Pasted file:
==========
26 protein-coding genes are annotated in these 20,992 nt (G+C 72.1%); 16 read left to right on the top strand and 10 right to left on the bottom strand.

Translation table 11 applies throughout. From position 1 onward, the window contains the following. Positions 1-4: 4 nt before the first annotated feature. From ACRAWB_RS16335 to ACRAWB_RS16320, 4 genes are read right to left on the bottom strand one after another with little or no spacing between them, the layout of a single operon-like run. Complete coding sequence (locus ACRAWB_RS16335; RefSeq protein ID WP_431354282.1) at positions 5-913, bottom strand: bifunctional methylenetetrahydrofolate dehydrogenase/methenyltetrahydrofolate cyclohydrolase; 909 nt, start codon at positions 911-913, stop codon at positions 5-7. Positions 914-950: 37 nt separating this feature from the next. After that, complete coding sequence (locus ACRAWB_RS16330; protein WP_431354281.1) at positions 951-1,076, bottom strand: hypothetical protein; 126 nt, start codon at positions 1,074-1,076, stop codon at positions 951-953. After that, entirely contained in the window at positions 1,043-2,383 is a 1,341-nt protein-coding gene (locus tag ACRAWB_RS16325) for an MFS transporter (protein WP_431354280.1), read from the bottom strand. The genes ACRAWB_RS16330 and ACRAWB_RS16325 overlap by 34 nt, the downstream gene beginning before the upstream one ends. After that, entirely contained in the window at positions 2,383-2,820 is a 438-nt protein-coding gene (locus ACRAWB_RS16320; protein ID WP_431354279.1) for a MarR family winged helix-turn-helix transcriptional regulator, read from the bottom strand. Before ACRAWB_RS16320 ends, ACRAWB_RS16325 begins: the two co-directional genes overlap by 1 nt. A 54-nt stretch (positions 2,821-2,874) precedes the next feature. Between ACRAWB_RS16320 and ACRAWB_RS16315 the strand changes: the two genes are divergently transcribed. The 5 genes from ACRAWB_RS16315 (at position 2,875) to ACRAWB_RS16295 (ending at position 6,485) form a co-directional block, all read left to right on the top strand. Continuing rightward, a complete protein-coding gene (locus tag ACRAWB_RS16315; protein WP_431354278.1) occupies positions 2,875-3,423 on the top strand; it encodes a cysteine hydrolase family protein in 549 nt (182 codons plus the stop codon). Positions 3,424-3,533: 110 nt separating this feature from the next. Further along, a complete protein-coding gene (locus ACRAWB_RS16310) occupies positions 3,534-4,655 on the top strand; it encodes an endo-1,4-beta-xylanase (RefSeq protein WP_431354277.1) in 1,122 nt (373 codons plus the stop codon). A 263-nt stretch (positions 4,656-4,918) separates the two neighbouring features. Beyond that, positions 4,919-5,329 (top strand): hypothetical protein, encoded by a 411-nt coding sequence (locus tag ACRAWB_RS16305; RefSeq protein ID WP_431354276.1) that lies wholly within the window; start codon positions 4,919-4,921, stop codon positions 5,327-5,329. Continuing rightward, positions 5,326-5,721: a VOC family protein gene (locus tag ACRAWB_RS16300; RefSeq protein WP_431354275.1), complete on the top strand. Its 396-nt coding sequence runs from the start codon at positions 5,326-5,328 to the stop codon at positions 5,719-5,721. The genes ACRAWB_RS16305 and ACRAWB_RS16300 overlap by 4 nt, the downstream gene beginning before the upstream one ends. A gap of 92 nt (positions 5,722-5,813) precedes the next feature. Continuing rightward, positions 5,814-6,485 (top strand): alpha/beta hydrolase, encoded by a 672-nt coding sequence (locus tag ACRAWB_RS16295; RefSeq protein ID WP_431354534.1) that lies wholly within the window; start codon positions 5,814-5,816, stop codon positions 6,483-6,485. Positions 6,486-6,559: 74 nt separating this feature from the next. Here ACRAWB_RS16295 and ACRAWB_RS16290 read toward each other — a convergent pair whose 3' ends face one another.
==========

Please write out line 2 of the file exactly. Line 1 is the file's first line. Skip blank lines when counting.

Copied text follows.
Translation table 11 applies throughout. From position 1 onward, the window contains the following. Positions 1-4: 4 nt before the first annotated feature. From ACRAWB_RS16335 to ACRAWB_RS16320, 4 genes are read right to left on the bottom strand one after another with little or no spacing between them, the layout of a single operon-like run. Complete coding sequence (locus ACRAWB_RS16335; RefSeq protein ID WP_431354282.1) at positions 5-913, bottom strand: bifunctional methylenetetrahydrofolate dehydrogenase/methenyltetrahydrofolate cyclohydrolase; 909 nt, start codon at positions 911-913, stop codon at positions 5-7. Positions 914-950: 37 nt separating this feature from the next. After that, complete coding sequence (locus ACRAWB_RS16330; protein WP_431354281.1) at positions 951-1,076, bottom strand: hypothetical protein; 126 nt, start codon at positions 1,074-1,076, stop codon at positions 951-953. After that, entirely contained in the window at positions 1,043-2,383 is a 1,341-nt protein-coding gene (locus tag ACRAWB_RS16325) for an MFS transporter (protein WP_431354280.1), read from the bottom strand. The genes ACRAWB_RS16330 and ACRAWB_RS16325 overlap by 34 nt, the downstream gene beginning before the upstream one ends. After that, entirely contained in the window at positions 2,383-2,820 is a 438-nt protein-coding gene (locus ACRAWB_RS16320; protein ID WP_431354279.1) for a MarR family winged helix-turn-helix transcriptional regulator, read from the bottom strand. Before ACRAWB_RS16320 ends, ACRAWB_RS16325 begins: the two co-directional genes overlap by 1 nt. A 54-nt stretch (positions 2,821-2,874) precedes the next feature. Between ACRAWB_RS16320 and ACRAWB_RS16315 the strand changes: the two genes are divergently transcribed. The 5 genes from ACRAWB_RS16315 (at position 2,875) to ACRAWB_RS16295 (ending at position 6,485) form a co-directional block, all read left to right on the top strand. Continuing rightward, a complete protein-coding gene (locus tag ACRAWB_RS16315; protein WP_431354278.1) occupies positions 2,875-3,423 on the top strand; it encodes a cysteine hydrolase family protein in 549 nt (182 codons plus the stop codon). Positions 3,424-3,533: 110 nt separating this feature from the next. Further along, a complete protein-coding gene (locus ACRAWB_RS16310) occupies positions 3,534-4,655 on the top strand; it encodes an endo-1,4-beta-xylanase (RefSeq protein WP_431354277.1) in 1,122 nt (373 codons plus the stop codon). A 263-nt stretch (positions 4,656-4,918) separates the two neighbouring features. Beyond that, positions 4,919-5,329 (top strand): hypothetical protein, encoded by a 411-nt coding sequence (locus tag ACRAWB_RS16305; RefSeq protein ID WP_431354276.1) that lies wholly within the window; start codon positions 4,919-4,921, stop codon positions 5,327-5,329. Continuing rightward, positions 5,326-5,721: a VOC family protein gene (locus tag ACRAWB_RS16300; RefSeq protein WP_431354275.1), complete on the top strand. Its 396-nt coding sequence runs from the start codon at positions 5,326-5,328 to the stop codon at positions 5,719-5,721. The genes ACRAWB_RS16305 and ACRAWB_RS16300 overlap by 4 nt, the downstream gene beginning before the upstream one ends. A gap of 92 nt (positions 5,722-5,813) precedes the next feature. Continuing rightward, positions 5,814-6,485 (top strand): alpha/beta hydrolase, encoded by a 672-nt coding sequence (locus tag ACRAWB_RS16295; RefSeq protein ID WP_431354534.1) that lies wholly within the window; start codon positions 5,814-5,816, stop codon positions 6,483-6,485. Positions 6,486-6,559: 74 nt separating this feature from the next. Here ACRAWB_RS16295 and ACRAWB_RS16290 read toward each other — a convergent pair whose 3' ends face one another.